Brooks agrees. “Sexual addictions are similar to drug addictions. Not everybody reacts the same,” he explains. “When a male adolescent sees pornography it releases endorphins similar to heroin.”
Brooks says just like with drugs, pornography that satisfies the user today will eventually lose its potency – requiring the addict to go for something bigger and better.
Dr. Kimball adds, “As a clinician, the biggest increase in private practice and couples therapy are couples coming in because one of them is entrenched in porn. The impact on marriages and families is immense, and it starts when people are teens.”
Statistics show most children have their first experience with Internet pornography at age 11 – usually by accident.
Jason’s Internet search stemmed from an innocent experience he had as a five-year-old with a peer. Tom says his son was not molested – the children were simply too young to know that what felt good was inappropriate. At the time, he didn’t even know the incident had occurred. His son revealed the experience during therapy.
When Jason grew older and realized his behavior was wrong he felt a tremendous amount of shame and guilt from the incident and used the Internet as a way to at first try to understand his behavior, then to feed his fantasy.
“The Internet is the number one feeder of porn addiction,” Shawn Brooks says. “Whatever your fantasy is you can find it. There is so much stimulus to support it.”
Brooks says the Internet is an especially dangerous pornography source because of the number and variety of images. “An adolescent could spend a year and never see the same picture twice,” he says. He’s aware of cases where teens actually become dehydrated because they are “glued” to the computer screen for hours.
Tom says when he and his wife learned of Jason’s experience and his Internet pornography addiction, “We really fell apart. That’s when we knew we had a crisis.”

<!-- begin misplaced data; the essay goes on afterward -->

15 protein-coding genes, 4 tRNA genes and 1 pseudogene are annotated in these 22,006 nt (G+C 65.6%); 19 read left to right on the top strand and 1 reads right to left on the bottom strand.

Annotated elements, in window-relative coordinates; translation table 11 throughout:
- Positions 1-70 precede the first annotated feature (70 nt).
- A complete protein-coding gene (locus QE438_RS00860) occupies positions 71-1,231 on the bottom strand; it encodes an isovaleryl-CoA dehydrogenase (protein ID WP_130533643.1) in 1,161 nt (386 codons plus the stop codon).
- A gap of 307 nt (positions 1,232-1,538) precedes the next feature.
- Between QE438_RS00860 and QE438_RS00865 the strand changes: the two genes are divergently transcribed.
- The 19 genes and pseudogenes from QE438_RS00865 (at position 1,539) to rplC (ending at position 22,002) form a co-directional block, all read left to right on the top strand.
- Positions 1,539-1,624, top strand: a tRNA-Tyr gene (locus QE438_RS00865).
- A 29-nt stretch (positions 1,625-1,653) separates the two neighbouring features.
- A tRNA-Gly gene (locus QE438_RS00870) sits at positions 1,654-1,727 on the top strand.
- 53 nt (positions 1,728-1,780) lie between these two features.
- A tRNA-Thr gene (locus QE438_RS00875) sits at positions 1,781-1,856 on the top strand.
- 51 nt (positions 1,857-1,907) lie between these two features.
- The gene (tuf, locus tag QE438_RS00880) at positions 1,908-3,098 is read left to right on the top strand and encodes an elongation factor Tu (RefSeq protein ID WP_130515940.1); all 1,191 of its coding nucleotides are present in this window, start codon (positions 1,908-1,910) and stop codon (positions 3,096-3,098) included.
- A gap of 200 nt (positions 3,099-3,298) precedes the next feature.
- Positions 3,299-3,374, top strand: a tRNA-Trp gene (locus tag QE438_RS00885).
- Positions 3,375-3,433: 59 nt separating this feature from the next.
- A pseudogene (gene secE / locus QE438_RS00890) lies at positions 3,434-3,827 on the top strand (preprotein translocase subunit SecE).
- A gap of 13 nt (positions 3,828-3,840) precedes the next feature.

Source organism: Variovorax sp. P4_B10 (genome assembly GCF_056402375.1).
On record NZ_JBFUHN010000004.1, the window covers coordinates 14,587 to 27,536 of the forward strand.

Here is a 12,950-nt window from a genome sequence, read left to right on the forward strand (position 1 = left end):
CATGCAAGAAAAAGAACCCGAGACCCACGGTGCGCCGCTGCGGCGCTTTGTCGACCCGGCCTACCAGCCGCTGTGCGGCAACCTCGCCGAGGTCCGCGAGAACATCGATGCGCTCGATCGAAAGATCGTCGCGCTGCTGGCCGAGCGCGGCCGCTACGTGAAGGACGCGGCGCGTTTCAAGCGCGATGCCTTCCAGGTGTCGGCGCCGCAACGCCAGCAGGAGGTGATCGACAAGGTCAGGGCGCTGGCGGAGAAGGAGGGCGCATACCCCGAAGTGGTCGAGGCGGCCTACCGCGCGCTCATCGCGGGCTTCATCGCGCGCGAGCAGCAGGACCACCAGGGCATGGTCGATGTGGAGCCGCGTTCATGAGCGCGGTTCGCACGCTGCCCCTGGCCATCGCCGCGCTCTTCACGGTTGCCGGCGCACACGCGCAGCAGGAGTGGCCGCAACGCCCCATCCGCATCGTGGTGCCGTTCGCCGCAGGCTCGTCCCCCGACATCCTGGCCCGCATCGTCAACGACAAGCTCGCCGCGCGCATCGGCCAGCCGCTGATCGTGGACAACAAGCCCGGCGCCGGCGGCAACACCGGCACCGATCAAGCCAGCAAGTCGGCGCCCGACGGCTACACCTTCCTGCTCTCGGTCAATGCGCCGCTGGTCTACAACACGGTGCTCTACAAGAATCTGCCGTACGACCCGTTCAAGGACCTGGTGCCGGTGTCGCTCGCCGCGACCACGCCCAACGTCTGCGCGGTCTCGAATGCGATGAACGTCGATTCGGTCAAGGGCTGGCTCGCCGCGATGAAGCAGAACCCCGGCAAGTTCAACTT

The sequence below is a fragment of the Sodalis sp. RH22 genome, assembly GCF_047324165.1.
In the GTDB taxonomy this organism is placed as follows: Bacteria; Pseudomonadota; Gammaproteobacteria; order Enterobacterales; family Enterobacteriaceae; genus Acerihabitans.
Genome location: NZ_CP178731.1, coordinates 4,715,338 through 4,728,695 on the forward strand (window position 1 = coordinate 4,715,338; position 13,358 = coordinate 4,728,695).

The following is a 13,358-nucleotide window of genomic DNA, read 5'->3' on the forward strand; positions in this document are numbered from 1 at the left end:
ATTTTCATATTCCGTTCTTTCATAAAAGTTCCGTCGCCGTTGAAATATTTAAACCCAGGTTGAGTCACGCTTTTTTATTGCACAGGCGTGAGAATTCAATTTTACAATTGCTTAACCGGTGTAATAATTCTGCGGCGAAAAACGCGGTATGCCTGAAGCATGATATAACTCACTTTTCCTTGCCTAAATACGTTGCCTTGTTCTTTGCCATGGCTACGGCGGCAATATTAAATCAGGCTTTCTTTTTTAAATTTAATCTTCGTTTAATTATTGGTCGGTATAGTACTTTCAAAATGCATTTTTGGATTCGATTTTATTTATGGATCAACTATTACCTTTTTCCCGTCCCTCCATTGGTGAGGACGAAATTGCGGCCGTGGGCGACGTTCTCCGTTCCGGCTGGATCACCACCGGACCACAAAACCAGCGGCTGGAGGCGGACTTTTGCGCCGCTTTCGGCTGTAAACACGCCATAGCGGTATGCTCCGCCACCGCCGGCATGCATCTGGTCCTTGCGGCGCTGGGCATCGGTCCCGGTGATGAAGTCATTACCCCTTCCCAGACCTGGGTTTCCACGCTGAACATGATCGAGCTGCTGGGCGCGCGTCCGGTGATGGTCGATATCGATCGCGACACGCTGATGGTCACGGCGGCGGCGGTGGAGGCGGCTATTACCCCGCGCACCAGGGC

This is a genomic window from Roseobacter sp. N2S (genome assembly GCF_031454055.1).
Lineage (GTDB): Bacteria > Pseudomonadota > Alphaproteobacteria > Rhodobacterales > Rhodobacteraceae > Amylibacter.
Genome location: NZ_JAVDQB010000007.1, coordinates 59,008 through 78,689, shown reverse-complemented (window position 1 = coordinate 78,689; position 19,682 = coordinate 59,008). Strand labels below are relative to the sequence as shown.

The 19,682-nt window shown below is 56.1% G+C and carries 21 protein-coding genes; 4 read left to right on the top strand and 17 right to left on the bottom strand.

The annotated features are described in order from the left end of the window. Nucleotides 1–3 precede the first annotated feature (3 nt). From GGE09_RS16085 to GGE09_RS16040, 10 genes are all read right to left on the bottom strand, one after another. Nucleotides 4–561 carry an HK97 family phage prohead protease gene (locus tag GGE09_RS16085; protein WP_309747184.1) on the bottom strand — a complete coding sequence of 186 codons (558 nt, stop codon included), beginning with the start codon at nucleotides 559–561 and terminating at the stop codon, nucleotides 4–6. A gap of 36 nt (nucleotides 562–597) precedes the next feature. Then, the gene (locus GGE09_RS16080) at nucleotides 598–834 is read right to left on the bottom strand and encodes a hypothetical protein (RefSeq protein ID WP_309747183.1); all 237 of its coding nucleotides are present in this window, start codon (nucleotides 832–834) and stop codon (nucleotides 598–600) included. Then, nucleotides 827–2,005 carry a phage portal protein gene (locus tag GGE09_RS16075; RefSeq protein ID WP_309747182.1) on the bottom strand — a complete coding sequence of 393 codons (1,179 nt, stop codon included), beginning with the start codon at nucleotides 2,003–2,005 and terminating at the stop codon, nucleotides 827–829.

Looking for Help
The family began looking for treatment programs that could help Jason with his addiction. “We learned there are lots of options for drug and alcohol treatments but not for sexual addictions.” The programs Tom did find did not treat adolescents.
The Internet that proved a feeding ground for their son’s addiction now became a lifeline in helping him overcome it. “We did a lot of research trying to place Jason in a program,” Tom says.
Acting on the recommendation of the educational consultant, Jason moved to an RTC which did not specialize in sexual dependencies. Instead, students were suffering from a variety of substance abuse and mental health problems.
After five months in the program, Jason felt comfortable about disclosing his own struggles. When that happened, his father says, “he became the pariah of the program.” Other students teased and tormented him and administrators worried he might be a sexual predator. “They politely asked him to leave,” Tom recalls, “but they didn’t offer any alternative programs.”
Twist of Fate
It was only by chance the family heard of Oxbow. An administrator at the program Jason was leaving happened to mention the school’s inability to treat sex specific disorders during a professional meeting. An Oxbow official was at the meeting and offered to take Jason.
“In our facility, Jason’s kind of openness is rewarded,” Brooks explains. “He’s not shunned or in danger because everyone else in the program has similar issues. It’s a safer environment for him and he’s not able to groom other students in order to victimize them.”